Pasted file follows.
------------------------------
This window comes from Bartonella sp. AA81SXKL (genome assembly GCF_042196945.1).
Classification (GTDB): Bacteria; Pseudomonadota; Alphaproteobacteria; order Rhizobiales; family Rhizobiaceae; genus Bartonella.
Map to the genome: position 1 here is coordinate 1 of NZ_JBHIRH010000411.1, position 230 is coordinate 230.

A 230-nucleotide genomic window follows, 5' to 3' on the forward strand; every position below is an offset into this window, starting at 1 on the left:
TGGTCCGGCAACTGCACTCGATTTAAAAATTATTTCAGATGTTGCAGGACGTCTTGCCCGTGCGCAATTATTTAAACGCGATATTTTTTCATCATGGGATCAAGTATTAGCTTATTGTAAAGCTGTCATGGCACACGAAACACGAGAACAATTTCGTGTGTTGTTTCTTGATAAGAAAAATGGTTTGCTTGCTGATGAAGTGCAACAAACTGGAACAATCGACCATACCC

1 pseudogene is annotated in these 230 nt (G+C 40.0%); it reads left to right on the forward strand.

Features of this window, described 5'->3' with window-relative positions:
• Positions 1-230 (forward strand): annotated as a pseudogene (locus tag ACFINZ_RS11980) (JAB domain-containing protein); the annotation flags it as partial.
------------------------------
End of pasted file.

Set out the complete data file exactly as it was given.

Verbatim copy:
This window comes from Bartonella sp. AA81SXKL (genome assembly GCF_042196945.1).
Classification (GTDB): Bacteria; Pseudomonadota; Alphaproteobacteria; order Rhizobiales; family Rhizobiaceae; genus Bartonella.
Map to the genome: position 1 here is coordinate 1 of NZ_JBHIRH010000411.1, position 230 is coordinate 230.

A 230-nucleotide genomic window follows, 5' to 3' on the forward strand; every position below is an offset into this window, starting at 1 on the left:
TGGTCCGGCAACTGCACTCGATTTAAAAATTATTTCAGATGTTGCAGGACGTCTTGCCCGTGCGCAATTATTTAAACGCGATATTTTTTCATCATGGGATCAAGTATTAGCTTATTGTAAAGCTGTCATGGCACACGAAACACGAGAACAATTTCGTGTGTTGTTTCTTGATAAGAAAAATGGTTTGCTTGCTGATGAAGTGCAACAAACTGGAACAATCGACCATACCC

1 pseudogene is annotated in these 230 nt (G+C 40.0%); it reads left to right on the forward strand.

Features of this window, described 5'->3' with window-relative positions:
• Positions 1-230 (forward strand): annotated as a pseudogene (locus tag ACFINZ_RS11980) (JAB domain-containing protein); the annotation flags it as partial.